Russian hacktivists have infected multiple organizations in Ukraine with a new ransomware strain called ‘Somnia,’ encrypting their systems and causing operational problems. The Computer Emergency Response Team of Ukraine (CERT-UA) has confirmed the outbreak via an announcement on its portal, attributing the attacks to ‘From Russia with Love’ (FRwL), also known as ‘Z-Team,’ whom they track as UAC-0118. The group previously disclosed creating the Somnia ransomware on Telegram and even posted evidence of attacks against tank producers in Ukraine. According to CERT-UA, the hacking group uses fake sites that mimic the ‘Advanced IP Scanner’ software to trick Ukrainian organization employees into downloading an installer. In reality, the installer infects the system with the Vidar stealer, which steals the victim’s Telegram session data to take control of their account. Next, CERT-UA says that the threat actors abused the victim’s Telegram account in some unspecified manner to steal VPN connection data (authentication and certificates). If the VPN account isn’t protected by two-factor authentication, the hackers use it to gain unauthorized access to the victim’s employer’s corporate network. Next, the intruders deploy a Cobalt Strike beacon, exfiltrate data, and use Netscan, Rclone, Anydesk, and Ngrok to perform various surveillance and remote access activities. CERT-UA reports that since the spring of 2022, with the help of initial access brokers, FRwL has carried out several attacks on computers belonging to Ukrainian organizations. The agency also notes that the latest samples of the Somnia ransomware strain used in these attacks rely on the AES algorithm, whereas Somnia initially used the symmetric 3DES.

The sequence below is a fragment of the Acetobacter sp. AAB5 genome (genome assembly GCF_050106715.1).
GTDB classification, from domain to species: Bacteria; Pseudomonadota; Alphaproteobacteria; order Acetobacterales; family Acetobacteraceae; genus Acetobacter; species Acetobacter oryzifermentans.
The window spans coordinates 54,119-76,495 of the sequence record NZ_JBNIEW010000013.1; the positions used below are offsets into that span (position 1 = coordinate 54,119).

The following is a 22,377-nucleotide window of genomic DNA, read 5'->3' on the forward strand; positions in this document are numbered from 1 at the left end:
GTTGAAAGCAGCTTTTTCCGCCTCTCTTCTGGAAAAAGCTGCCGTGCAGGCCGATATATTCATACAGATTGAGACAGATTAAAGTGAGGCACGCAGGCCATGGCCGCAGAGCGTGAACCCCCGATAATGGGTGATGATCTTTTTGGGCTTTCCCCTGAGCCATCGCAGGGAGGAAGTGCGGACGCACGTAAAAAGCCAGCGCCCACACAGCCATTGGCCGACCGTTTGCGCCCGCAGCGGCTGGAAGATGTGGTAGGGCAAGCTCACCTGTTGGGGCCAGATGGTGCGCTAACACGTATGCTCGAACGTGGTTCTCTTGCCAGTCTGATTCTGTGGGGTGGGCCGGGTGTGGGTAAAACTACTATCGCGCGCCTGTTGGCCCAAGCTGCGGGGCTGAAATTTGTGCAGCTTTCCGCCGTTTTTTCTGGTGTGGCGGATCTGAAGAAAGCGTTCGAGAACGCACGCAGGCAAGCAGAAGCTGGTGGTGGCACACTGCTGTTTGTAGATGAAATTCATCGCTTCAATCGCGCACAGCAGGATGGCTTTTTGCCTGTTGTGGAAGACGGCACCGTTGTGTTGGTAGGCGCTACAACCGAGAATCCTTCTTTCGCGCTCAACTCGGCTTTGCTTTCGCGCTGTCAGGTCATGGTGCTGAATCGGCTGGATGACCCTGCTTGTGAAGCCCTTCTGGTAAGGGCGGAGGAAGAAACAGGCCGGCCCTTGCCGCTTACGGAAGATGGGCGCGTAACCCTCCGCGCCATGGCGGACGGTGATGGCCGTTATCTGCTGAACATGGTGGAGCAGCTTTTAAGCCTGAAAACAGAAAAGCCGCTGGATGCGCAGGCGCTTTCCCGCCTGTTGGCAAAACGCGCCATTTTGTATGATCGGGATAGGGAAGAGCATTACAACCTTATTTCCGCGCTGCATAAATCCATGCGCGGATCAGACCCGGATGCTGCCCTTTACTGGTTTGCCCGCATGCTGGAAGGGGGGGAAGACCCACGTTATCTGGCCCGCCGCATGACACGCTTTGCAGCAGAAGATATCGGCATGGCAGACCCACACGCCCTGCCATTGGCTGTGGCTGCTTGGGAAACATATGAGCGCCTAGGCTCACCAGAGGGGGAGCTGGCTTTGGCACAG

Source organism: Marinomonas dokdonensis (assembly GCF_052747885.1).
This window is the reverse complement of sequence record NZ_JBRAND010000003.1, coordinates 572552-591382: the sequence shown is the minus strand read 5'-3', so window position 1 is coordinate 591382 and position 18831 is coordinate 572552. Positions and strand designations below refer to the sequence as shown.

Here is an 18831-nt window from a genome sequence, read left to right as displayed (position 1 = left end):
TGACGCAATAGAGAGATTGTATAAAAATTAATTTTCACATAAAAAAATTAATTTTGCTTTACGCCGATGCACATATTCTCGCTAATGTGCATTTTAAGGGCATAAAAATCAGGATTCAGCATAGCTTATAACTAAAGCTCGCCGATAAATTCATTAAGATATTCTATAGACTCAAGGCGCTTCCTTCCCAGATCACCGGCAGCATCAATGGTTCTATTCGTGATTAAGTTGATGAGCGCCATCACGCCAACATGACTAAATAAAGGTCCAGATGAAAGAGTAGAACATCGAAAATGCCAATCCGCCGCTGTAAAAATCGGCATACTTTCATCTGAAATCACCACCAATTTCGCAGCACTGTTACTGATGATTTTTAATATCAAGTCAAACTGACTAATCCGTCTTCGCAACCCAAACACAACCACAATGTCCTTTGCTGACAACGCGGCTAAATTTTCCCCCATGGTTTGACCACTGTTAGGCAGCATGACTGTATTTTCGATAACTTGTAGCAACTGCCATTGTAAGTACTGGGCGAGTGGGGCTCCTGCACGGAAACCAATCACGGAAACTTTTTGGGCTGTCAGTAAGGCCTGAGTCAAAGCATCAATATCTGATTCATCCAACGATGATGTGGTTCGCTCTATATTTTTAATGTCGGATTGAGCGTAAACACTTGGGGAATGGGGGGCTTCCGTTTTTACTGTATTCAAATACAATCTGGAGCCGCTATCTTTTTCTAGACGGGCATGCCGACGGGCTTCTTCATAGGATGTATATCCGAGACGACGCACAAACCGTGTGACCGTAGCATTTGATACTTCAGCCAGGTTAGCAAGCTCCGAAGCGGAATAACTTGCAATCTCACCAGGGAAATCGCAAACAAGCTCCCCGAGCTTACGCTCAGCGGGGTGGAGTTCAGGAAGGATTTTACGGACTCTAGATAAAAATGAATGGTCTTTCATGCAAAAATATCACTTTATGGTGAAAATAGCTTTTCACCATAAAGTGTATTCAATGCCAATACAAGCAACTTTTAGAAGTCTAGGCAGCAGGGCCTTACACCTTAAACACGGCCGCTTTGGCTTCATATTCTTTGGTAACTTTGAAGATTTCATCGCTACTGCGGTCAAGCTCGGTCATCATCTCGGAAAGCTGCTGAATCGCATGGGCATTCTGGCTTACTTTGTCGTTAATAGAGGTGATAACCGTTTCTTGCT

To protect against ransomware attacks, organizations should:
• Regularly back up data, air gap, and password protect backup copies offline.
• Ensure copies of critical data are not accessible for modification or deletion from the system where the data resides.
• Implement network segmentation.
• Implement a recovery plan to maintain and retain multiple copies of sensitive or proprietary data and servers in a physically separate, segmented, secure location (i.e., hard drive, storage device, the cloud).
• Install updates/patch operating systems, software, and firmware as soon as practical after they are released. Implement monitoring of security events on employee workstations and servers, with a 24/7 Security Operations Center to detect threats and respond quickly.
• Use multifactor authentication where possible.
• Use strong passwords and regularly change passwords to network systems and accounts, implementing the shortest acceptable timeframe for password changes.
• Avoid reusing passwords for multiple accounts.
• Focus on cyber security awareness and training.
• Regularly provide users with training on information security principles and techniques as well as overall emerging cybersecurity risks and vulnerabilities.